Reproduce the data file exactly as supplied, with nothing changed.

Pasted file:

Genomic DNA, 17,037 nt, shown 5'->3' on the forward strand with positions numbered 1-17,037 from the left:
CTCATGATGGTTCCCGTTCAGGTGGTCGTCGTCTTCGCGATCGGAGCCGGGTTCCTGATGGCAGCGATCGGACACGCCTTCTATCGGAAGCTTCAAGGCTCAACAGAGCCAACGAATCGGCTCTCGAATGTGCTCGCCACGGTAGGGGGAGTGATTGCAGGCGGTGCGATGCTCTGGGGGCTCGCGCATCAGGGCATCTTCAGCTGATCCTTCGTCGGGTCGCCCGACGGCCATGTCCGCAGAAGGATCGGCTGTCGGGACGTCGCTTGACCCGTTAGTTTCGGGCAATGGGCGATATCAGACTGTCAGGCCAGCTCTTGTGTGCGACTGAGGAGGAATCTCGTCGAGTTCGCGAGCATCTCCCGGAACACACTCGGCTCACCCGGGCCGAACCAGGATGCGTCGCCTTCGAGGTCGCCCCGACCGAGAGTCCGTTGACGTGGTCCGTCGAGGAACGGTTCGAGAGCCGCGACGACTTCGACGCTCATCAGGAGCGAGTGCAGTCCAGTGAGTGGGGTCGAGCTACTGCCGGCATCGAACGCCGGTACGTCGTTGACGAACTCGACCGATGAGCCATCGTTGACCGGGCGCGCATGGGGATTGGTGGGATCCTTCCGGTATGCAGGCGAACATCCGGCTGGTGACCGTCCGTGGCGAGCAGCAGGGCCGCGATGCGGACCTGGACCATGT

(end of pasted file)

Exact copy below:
Genomic DNA, 17,037 nt, shown 5'->3' on the forward strand with positions numbered 1-17,037 from the left:
CTCATGATGGTTCCCGTTCAGGTGGTCGTCGTCTTCGCGATCGGAGCCGGGTTCCTGATGGCAGCGATCGGACACGCCTTCTATCGGAAGCTTCAAGGCTCAACAGAGCCAACGAATCGGCTCTCGAATGTGCTCGCCACGGTAGGGGGAGTGATTGCAGGCGGTGCGATGCTCTGGGGGCTCGCGCATCAGGGCATCTTCAGCTGATCCTTCGTCGGGTCGCCCGACGGCCATGTCCGCAGAAGGATCGGCTGTCGGGACGTCGCTTGACCCGTTAGTTTCGGGCAATGGGCGATATCAGACTGTCAGGCCAGCTCTTGTGTGCGACTGAGGAGGAATCTCGTCGAGTTCGCGAGCATCTCCCGGAACACACTCGGCTCACCCGGGCCGAACCAGGATGCGTCGCCTTCGAGGTCGCCCCGACCGAGAGTCCGTTGACGTGGTCCGTCGAGGAACGGTTCGAGAGCCGCGACGACTTCGACGCTCATCAGGAGCGAGTGCAGTCCAGTGAGTGGGGTCGAGCTACTGCCGGCATCGAACGCCGGTACGTCGTTGACGAACTCGACCGATGAGCCATCGTTGACCGGGCGCGCATGGGGATTGGTGGGATCCTTCCGGTATGCAGGCGAACATCCGGCTGGTGACCGTCCGTGGCGAGCAGCAGGGCCGCGATGCGGACCTGGACCATGT